Switzerland’s alpine cheeses are always more expensive than their lowland cousins, but the price that cheese from the Val Piora high above Airolo in Ticino commands (about double that of Gruyère d’alpage) brings tears to the eyes of envious cheese making colleagues north of the Gotthard and guarantees Piora a place on any aspirational cheese board.
For my book Cheese: Slices of Swiss Culture, a visit to this singular cheese’s homeland was clearly essential. From Signor Adriano Dolfini, secretary of the Corporazione di Boggesi whose members own the alp , I learnt that access by car is restricted. The obvious solution seemed to be Switzerland’s superbly joined-up public transport system, which reaches parts that other transport systems can only dream of. Travelling by train, post bus, funicular and on foot, I found I could leave Basel in the morning and be up in the Val Piora in time for supper. All I needed was somewhere to sleep on the alp, since cheese making always requires an early start.
I enlisted my friend Alwyn to join me on the adventure and booked us both in at the Capanna Cadagno, a mountain refuge five minutes from the caseificio (dairy). We packed rucksacks and boarded the train in Basel. Three hours later we emerged at Airolo station, where the post bus to Piotta awaited. From there it was a short walk to the foot of the Ritom funicular. We soared up, marvelling at the view of the valley below.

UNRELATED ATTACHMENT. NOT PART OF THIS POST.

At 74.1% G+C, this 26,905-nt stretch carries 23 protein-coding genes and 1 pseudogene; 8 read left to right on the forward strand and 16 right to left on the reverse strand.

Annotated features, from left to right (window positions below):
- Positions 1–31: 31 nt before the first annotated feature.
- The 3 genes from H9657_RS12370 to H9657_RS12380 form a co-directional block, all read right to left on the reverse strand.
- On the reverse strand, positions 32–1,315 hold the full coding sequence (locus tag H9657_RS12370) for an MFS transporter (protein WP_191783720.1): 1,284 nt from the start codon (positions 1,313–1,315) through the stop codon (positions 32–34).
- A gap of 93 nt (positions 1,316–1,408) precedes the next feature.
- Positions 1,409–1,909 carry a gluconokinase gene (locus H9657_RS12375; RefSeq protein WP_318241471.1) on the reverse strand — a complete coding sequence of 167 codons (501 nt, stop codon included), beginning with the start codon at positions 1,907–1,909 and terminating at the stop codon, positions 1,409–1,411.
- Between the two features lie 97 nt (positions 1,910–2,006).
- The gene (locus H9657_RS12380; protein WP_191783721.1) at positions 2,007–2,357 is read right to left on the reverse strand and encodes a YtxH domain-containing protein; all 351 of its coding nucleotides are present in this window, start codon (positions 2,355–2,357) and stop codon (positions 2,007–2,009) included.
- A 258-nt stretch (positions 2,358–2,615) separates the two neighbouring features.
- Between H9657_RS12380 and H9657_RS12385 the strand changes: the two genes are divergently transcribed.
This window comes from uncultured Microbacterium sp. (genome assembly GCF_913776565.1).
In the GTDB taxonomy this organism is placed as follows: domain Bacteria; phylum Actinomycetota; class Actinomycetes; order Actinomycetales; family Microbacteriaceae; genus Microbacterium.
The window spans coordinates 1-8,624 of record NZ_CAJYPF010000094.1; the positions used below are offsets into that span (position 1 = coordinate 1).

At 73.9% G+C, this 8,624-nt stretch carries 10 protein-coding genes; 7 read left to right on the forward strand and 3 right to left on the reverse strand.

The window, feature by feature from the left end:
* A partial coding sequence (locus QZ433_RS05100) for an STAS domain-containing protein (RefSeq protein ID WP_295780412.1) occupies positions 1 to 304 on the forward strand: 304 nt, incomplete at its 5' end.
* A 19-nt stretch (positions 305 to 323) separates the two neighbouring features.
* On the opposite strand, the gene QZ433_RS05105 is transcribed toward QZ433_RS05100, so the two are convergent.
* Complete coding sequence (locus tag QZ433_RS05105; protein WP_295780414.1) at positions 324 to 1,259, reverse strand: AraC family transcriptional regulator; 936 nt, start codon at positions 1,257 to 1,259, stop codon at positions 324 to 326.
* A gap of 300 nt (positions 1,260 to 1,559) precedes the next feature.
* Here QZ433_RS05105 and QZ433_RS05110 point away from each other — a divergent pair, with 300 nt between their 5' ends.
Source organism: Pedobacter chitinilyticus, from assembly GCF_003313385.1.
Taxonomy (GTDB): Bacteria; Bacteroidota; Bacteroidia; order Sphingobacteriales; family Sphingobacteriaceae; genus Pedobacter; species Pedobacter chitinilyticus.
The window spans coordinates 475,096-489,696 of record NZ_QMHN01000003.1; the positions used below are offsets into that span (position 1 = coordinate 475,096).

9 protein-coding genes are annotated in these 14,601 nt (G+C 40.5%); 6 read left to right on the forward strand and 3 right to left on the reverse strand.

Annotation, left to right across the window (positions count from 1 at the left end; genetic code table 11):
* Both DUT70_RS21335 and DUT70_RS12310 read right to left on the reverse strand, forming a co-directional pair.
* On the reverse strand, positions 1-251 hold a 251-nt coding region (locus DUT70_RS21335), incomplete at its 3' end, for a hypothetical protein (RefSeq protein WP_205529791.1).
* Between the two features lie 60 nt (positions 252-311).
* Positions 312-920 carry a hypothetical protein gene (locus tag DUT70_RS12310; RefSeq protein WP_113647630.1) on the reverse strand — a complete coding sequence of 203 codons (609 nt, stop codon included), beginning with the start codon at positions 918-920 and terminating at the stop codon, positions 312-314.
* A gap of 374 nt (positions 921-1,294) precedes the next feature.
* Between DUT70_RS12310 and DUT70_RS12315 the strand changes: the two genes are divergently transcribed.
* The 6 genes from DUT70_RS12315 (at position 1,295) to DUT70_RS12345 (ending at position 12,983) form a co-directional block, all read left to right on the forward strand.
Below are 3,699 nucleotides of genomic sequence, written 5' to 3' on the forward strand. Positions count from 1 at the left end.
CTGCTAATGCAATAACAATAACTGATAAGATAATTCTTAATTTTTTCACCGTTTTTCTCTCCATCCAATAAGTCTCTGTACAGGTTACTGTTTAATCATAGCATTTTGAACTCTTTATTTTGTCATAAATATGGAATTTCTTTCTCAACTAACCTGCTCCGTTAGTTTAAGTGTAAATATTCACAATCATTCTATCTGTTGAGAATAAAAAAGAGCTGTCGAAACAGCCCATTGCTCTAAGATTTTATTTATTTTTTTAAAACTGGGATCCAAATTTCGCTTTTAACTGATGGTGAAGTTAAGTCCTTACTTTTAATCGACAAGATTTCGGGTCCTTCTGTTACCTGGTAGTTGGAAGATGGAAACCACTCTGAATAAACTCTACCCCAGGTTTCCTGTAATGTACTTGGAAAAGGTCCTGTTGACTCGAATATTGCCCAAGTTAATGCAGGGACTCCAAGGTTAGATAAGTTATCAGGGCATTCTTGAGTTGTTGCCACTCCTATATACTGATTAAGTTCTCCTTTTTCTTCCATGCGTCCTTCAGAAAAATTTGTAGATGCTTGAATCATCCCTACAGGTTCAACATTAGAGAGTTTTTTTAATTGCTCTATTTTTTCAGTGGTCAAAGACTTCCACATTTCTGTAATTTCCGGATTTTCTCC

At the top we struck out towards the refuge in glorious evening sunshine, skirting the Lago Ritom, like a huge, deep blue infinity pool with its dam at one end and a range of distant peaks beyond.
An hour later we reached the simple, stone-built Capanna Cadagno, 1987 metres above sea level. Tired, happy and gleefully anticipating another cheesy adventure, we installed ourselves on the terrace outside the Capanna within sight of the caseificio. Over an epic supper of manzo brasato (braised beef) and crunchy, corny polenta, we were treated to front-row-of-the-stalls views of the dying sun as it sank below the jagged peaks to the west. As dusk gathered, we heard a chorus of cowbells, shouts, whistles and barking dogs beneath us, as the grey-brown cows were herded out of the dairy after the evening milking and up the track to spend the night on the alp.
At 8.30 next morning, we made our way across to the dairy, where cheese makers Paolo and his helper Filippo had already made a start. Paolo dipped the familiar dustpan-like plastic shovel deeply into the coagulated milk and raised it gently, experimentally to the surface. “Deve fare il sorriso!”, he said, “it has to smile”. Obligingly the curd broke open into a wide grin, indicating that it was ready to be cut, heated and stirred.
Paolo, originally from Bergamo in northern Italy, has worked on the Piora alp every summer for the past twelve years. Photographs displayed on the wall in a small parlour next door show how the cheese used to be made – in a simple, kitchen-like room in the classic copper vats heated over a wood fire, with the curds scooped up in huge squares of cheesecloth, drained of their whey and patted into moulds.